FOR ONE THING, IT DOESN’T EXACTLY “COST” $15 BILLION
Bear with me a moment here.
For starters, our Crappy Media has concentrated on the horse race rather than the reality. Shocking, huh? As usual, I had to go digging around for myself to find out what’s going on, and it’s much more of a mixed bag than the Lame-Stream-ers bothered to report.
First, Dirty Harry proposed an $85 billion mixed package of spending and tax breaks. Some Republicans like Sen. Hatch tentatively signed on, for the tax breaks anyway. Then Reid realized he was going to get slammed for Big Spending, so he broke the bill up into smaller packages without telling anybody. Hatch got mad and withdrew his support. But not before penning this op-ed with Chuckie Schumer:
“[A]ny private-sector employer that hires a worker who had been unemployed for at least 60 days will not have to pay its 6.2 percent Social Security payroll tax on that employee for the duration of 2010. The Social Security trust fund will then be made whole with spending cuts elsewhere [Sure you will!-ed.] …this credit is “front-loaded” in that it provides an incentive for businesses to hire workers earlier in the year — because the tax benefit will be greater. …
[N]o business wants to wait until 2011 to receive a tax credit for someone it hires today. Another obvious benefit of this proposal to forgive payroll taxes is that it keeps money in a business’s pockets, since the tax is simply not collected in the first place. …For any eligible employee kept on payroll for a continuous 52 weeks, the employer would receive an additional $1,000 credit on its 2011 tax return.
I guess you could call the $1,000 credit “new spending”, but the 6.2% Social Security tax credit is not new spending, per se. These are tax credits, the weak sister to real tax cuts. It’s not a true tax cut because you still have to do what they say.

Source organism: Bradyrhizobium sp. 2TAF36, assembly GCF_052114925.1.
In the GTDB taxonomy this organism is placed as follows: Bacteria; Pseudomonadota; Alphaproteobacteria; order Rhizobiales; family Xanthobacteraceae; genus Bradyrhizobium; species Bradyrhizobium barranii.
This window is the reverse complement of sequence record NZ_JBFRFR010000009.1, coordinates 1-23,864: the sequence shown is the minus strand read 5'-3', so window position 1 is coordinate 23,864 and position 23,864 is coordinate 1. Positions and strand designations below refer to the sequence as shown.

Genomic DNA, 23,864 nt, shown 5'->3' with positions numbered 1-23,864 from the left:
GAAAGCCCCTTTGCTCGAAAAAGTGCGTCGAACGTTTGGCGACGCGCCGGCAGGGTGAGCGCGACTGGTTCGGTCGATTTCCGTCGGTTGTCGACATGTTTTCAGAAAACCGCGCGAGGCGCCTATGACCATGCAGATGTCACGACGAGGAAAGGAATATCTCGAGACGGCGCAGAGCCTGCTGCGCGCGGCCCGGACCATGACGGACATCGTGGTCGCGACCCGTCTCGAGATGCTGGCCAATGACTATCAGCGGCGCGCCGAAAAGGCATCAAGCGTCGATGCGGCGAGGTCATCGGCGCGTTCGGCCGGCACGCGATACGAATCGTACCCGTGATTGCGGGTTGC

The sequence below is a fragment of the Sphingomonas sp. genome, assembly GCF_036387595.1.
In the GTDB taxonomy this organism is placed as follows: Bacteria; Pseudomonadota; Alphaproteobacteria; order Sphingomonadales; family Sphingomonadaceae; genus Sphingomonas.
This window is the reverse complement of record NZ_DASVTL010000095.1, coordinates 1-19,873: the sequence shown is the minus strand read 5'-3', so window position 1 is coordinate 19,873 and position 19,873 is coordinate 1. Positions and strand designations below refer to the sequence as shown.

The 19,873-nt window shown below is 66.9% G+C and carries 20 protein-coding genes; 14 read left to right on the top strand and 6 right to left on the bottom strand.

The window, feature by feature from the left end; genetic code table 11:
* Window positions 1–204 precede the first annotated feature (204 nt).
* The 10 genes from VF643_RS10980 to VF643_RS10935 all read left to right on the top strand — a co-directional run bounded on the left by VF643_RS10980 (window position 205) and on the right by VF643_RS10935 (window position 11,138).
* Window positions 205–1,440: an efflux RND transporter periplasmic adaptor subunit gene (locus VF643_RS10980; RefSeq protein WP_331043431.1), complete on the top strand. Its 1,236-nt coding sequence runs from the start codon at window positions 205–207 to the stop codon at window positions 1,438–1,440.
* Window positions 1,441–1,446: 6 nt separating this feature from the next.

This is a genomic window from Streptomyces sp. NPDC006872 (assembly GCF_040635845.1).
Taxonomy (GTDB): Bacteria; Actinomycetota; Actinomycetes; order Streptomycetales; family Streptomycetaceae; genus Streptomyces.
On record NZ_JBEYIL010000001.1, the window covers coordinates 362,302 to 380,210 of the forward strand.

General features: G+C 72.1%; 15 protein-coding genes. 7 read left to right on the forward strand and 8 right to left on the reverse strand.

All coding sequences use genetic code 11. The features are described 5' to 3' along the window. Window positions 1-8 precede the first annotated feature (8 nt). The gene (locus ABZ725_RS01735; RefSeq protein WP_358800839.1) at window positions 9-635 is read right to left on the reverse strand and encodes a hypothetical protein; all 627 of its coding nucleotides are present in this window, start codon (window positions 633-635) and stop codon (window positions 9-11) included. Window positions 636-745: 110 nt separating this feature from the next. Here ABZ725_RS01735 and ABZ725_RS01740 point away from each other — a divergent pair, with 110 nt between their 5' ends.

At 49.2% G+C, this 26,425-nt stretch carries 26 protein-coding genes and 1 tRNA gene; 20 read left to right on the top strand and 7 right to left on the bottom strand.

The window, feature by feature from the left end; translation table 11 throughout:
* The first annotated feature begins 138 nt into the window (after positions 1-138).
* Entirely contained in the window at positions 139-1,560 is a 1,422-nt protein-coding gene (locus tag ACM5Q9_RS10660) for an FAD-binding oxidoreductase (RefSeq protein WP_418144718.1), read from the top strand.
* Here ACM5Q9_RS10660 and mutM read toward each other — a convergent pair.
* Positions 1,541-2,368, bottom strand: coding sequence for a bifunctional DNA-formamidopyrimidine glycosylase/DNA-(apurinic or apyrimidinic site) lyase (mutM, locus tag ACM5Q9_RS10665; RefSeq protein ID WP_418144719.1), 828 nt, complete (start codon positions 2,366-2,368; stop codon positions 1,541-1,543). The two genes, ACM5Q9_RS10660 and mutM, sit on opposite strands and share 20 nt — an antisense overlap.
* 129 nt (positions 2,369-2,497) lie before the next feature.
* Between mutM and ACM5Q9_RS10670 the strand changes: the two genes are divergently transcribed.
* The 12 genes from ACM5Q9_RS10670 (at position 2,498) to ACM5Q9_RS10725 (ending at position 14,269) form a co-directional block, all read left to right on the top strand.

Washington prefers credits to tax cuts, because they still get to boss you around with your own money by using tax credits. Still, it lets employers keep some of their own money. And this is a large part of the $15 billion jobs bill Scott Brown just voted for.
But is it really $15 billion? Conservatives should be very careful about calling tax cuts or even meh-tax credits “new spending”. It buys into the liberal argument that you have to “pay” for tax cuts. In other words, according to liberals, letting you keep your own money is a big favor from the Big Gummint, who rightfully has first claim on it.
But as far as creating jobs that wouldn’t have otherwise existed?
Marginal at best, I think. A few thousand bucks isn’t a lot for guaranteeing a job to someone for a year, especially when unemployment insurance and maybe medical and other hidden costs are figured in.
Businesses really need customers. That’s why bold, Bush/JFK/Reagan-style across-the-board tax cuts help everybody.
This bill might help business and new workers at the margins.
But playing the margins got us into this mess.
Update: Heritage Foundation:
The payroll tax suspension would slightly lower the cost of hiring workers. As a result, it would probably cause some companies to hire workers they otherwise would not have.
However, suspending the payroll tax for one year would not create better opportunities to produce valuable goods and services; nor would it increase the earnings a new worker would create for his or her company. Simply reducing the cost of a potential job will not cause an actual job to emerge if consumers fail to signal that such a job should exist. As a result, most companies would not expand and hire permanent new workers.
Instead, most of the tax suspension benefits would be claimed by companies that already planned to hire new workers.
* Agenda-Slowing Job Creation: Congress is continually threatening businesses with new taxes and more regulation. This creates great uncertainty over rising costs for entrepreneurs who want to hire workers or create new enterprises. A small, temporary credit will do nothing to overcome the job-killing agenda coming out of Washington.
* Stop Threatening Growth: Congress should drop its plans for higher taxes and more regulation. If it did so, businesses and individuals would get off the sidelines quickly and start investing again even without short-term tax gimmicks.
* Lower Taxes: Washington can encourage growth by cutting spending so it can further lower taxes in a way that will actually encourage economic growth and spur job creation. A short-term credit will do nothing to get businesses hiring, but reductions of marginal tax rates for businesses, individuals and investing will provide long-term incentives that will pave the way for real job creation.